Like Mr Obinna, a pastor at Dunamis International Conference Centre, Prince Oche, expressed displeasure with the lateness of the officials.
“They didn’t come on time. They came around 11 o’clock yesterday instead of 9 o’clock that was stated in our text message,” he said.
“I was here since 7 o’clock and there were a lot of people. I was here yesterday throughout but the queue didn’t get to me. My number was 314 and it didn’t get to me before they closed at 3 o’clock. We waited until they closed and then we were asked to come back today,” Mr Oche narrated.
The cleric said he left a programme in the church to pick his PVC in order to vote for a candidate who will change the country for the better.
He cited rising insecurity, corruption and endemic poverty among others, as his motivation to vote in 2023.
Like the cleric, Esther Joseph, a banker, also took permission at her office to pick up her PVC. But the long queues dimmed her hope.
“There’s a need for a shift (of the deadline) really,” she said.
Unlike LEA Lugbe Centre, there was no crowd. However, residents still face hurdles in collecting their PVCs at the centre.
“It was stressful getting it,” a middle-aged woman who asked not to be named, said of the processes.
Another woman, Sarah Abel, said although the process was stressful, she was able to get her PVC after about four hours.
“We came here at 9 a.m. but we have gotten there now. My husband was here yesterday but couldn’t get his own,” Mrs Abel said.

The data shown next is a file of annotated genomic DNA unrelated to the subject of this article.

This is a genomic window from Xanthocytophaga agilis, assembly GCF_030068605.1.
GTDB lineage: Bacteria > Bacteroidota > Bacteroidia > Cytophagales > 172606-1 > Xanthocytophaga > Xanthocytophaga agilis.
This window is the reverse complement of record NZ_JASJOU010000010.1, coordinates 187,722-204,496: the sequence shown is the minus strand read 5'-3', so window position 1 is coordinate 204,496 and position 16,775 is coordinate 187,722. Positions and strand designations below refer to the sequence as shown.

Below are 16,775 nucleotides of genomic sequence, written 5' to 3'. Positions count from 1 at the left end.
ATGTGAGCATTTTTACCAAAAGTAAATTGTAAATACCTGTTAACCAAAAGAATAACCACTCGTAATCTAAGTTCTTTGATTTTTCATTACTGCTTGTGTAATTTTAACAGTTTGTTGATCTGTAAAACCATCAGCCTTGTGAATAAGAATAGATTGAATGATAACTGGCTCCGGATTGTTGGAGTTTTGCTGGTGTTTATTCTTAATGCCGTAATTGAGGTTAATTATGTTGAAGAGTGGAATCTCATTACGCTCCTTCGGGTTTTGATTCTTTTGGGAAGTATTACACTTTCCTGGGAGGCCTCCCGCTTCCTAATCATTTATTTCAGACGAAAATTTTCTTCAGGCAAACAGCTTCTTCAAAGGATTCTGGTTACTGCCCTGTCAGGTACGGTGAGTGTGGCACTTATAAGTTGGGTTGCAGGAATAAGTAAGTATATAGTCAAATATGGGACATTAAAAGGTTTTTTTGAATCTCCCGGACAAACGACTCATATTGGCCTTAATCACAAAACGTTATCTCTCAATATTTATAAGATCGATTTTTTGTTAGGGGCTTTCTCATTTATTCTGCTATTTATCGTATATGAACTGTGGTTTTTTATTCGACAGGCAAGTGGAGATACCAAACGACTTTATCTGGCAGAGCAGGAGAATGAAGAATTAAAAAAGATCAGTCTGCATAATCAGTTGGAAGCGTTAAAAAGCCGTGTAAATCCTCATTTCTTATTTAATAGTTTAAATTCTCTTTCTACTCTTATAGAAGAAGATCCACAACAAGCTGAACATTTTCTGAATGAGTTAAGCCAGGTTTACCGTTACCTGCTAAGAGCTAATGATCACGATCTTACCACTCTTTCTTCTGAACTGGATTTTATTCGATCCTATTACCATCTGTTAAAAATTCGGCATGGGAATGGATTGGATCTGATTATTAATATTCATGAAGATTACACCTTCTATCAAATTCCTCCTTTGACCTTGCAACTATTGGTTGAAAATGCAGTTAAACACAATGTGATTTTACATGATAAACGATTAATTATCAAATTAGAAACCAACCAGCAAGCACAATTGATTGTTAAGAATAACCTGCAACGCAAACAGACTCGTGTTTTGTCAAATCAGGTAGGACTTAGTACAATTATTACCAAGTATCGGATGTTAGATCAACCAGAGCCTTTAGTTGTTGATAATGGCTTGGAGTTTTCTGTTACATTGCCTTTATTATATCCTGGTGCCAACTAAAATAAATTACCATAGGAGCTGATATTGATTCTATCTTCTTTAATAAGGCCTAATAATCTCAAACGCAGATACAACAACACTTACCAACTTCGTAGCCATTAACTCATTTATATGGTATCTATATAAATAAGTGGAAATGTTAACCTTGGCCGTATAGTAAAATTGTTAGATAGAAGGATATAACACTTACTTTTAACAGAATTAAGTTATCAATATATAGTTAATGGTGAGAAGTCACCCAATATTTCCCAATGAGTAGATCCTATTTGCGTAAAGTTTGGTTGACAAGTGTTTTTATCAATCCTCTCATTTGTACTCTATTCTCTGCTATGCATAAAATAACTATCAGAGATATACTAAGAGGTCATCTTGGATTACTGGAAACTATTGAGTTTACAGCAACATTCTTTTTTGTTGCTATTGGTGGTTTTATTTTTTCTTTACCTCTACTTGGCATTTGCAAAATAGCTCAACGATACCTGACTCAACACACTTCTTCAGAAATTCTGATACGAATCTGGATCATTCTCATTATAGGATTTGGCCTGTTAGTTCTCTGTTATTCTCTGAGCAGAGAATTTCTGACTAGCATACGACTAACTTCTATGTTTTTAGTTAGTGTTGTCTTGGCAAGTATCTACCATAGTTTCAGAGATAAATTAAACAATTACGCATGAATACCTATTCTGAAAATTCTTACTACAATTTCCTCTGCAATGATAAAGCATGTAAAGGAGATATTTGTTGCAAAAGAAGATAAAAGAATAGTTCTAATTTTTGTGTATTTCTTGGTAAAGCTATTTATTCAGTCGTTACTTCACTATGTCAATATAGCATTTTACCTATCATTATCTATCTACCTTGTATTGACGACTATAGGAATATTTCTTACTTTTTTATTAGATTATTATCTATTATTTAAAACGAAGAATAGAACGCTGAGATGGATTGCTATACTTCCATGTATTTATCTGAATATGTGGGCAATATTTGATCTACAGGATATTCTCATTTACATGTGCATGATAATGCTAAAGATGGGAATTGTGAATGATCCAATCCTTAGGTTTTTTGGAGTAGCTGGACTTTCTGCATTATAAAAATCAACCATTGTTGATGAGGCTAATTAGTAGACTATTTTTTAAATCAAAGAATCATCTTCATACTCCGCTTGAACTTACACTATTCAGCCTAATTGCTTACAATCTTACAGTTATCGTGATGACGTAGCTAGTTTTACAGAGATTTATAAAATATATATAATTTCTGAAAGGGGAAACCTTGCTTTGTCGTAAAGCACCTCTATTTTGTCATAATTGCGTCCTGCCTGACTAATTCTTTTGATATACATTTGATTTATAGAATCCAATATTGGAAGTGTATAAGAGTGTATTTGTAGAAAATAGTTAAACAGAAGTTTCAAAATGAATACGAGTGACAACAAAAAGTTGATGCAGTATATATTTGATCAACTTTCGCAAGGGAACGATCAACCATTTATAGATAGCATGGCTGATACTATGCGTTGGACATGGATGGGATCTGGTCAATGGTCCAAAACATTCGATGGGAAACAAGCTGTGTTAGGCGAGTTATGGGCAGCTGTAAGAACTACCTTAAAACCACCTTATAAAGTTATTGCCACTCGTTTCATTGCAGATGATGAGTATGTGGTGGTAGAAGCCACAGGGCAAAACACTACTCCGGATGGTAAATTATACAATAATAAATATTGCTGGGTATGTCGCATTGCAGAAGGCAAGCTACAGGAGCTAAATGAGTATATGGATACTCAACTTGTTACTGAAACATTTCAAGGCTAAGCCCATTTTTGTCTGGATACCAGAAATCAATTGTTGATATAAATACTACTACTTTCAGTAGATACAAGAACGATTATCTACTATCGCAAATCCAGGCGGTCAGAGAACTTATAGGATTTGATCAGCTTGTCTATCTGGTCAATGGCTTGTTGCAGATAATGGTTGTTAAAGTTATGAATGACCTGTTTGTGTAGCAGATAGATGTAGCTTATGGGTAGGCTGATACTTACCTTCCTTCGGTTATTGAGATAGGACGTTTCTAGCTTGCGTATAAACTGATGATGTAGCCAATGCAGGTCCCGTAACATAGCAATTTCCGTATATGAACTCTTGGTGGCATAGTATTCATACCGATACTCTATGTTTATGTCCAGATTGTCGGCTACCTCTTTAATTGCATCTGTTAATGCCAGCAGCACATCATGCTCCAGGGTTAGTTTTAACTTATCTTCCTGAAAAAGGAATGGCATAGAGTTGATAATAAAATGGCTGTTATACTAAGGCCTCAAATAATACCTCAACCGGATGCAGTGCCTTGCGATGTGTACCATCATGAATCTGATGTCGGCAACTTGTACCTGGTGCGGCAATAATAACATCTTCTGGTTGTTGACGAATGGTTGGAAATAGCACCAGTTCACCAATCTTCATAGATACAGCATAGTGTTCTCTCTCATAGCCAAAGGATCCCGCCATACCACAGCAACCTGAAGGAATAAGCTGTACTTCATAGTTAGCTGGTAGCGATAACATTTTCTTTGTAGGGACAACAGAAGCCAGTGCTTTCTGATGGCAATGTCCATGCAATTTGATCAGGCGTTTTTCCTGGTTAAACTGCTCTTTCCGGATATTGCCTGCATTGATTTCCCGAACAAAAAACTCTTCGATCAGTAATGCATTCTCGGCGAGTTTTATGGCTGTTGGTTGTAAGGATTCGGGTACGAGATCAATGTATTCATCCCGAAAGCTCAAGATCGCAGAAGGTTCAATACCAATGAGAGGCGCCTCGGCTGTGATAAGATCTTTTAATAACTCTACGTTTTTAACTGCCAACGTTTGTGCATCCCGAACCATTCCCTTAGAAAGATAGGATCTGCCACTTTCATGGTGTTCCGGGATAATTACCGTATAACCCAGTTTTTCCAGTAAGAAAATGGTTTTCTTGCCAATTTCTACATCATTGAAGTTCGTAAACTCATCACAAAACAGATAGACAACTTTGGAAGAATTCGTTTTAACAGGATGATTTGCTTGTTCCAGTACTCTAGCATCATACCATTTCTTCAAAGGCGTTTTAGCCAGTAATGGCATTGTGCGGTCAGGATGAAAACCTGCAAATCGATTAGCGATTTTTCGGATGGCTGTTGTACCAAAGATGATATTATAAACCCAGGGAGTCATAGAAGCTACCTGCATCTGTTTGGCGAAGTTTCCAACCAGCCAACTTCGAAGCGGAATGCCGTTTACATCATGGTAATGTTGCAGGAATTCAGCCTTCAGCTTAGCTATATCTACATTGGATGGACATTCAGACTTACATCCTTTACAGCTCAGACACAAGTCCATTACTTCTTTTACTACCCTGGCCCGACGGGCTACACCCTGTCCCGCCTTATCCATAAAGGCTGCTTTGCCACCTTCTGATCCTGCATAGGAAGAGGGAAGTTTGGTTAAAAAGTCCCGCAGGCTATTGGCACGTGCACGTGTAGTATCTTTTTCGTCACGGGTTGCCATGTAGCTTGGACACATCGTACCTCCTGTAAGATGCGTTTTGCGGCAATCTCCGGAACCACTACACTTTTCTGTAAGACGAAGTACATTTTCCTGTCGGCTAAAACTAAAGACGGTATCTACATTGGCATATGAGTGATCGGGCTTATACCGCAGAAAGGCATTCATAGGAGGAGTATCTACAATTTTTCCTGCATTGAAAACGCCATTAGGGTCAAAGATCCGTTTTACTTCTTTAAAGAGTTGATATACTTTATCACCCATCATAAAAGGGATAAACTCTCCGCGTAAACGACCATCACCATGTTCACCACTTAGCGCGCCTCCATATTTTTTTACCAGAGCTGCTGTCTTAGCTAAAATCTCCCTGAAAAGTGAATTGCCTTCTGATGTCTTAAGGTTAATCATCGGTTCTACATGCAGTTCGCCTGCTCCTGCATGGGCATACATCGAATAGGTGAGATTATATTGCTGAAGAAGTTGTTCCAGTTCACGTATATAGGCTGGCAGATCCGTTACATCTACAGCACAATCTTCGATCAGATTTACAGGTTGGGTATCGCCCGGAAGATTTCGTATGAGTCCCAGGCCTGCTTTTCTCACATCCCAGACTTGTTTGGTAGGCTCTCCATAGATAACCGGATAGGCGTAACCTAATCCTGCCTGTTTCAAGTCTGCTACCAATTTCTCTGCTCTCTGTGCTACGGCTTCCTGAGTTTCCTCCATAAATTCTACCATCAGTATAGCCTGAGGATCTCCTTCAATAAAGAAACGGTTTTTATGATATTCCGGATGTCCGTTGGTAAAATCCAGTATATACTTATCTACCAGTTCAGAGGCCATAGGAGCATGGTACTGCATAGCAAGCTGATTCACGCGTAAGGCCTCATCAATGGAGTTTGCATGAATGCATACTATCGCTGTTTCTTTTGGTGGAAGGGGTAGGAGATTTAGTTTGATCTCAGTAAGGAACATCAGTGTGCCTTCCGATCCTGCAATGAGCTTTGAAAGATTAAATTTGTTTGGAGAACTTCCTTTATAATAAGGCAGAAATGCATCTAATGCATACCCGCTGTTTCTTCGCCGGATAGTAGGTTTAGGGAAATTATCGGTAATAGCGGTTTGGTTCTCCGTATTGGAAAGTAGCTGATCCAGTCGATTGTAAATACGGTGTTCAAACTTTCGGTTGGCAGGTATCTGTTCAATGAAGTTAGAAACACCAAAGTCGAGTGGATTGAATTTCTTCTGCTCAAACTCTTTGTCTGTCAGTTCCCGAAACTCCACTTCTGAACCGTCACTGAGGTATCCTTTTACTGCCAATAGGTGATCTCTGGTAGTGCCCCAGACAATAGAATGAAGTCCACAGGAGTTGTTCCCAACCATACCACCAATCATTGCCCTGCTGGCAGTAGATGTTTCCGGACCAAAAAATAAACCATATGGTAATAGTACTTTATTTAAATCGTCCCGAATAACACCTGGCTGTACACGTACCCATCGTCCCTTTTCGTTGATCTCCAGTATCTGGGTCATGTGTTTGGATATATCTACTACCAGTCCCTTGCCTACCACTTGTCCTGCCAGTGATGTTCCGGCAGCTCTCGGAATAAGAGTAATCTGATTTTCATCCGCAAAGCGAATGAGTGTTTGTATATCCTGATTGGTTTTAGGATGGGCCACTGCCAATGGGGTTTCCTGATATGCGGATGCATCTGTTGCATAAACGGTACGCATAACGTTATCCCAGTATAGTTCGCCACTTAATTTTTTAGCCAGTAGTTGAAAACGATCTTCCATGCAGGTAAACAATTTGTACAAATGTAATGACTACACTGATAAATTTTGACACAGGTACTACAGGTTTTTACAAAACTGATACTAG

Crowds remain at centres
At Uyo Urban Ward 2, a collection centre in Uyo, Akwa Ibom State, south-south Nigeria, there was a large crowd, but inadequate INEC staff hampered the exercise.
For two days, there were commotions and rowdy scenes at the centre due to the crowd.
Three INEC officials, including two corps members, were assigned to the centre which has 56 polling units.
A young woman told a PREMIUM TIMES reporter who visited the area that the scene was even more chaotic the previous day.
Like others, Christiana Akpan, an elderly woman, was not pleased with the delay in obtaining her PVC.
“I have been at this centre since 6 a.m. today and this is my third day without collecting my PVC,” she said.
Utibe Ebong, another voter, lamented that “the suffering was just too much to bear” as they were standing under the sun with some sitting on the bare floor to get their cards.
One of the INEC officials, a youth corps member, told PREMIUM TIMES that the three of them could not handle the 56 polling units at a time.
In some centres visited by PREMIUM TIMES, INEC officials were overwhelmed by the surging crowd and appeared helpless to solve the situation.
Ekom Ufot, the spokesperson of INEC in Akwa Ibom State, when contacted, promised to inform the management so that necessary actions can be taken.
No hiccups, but poor turnout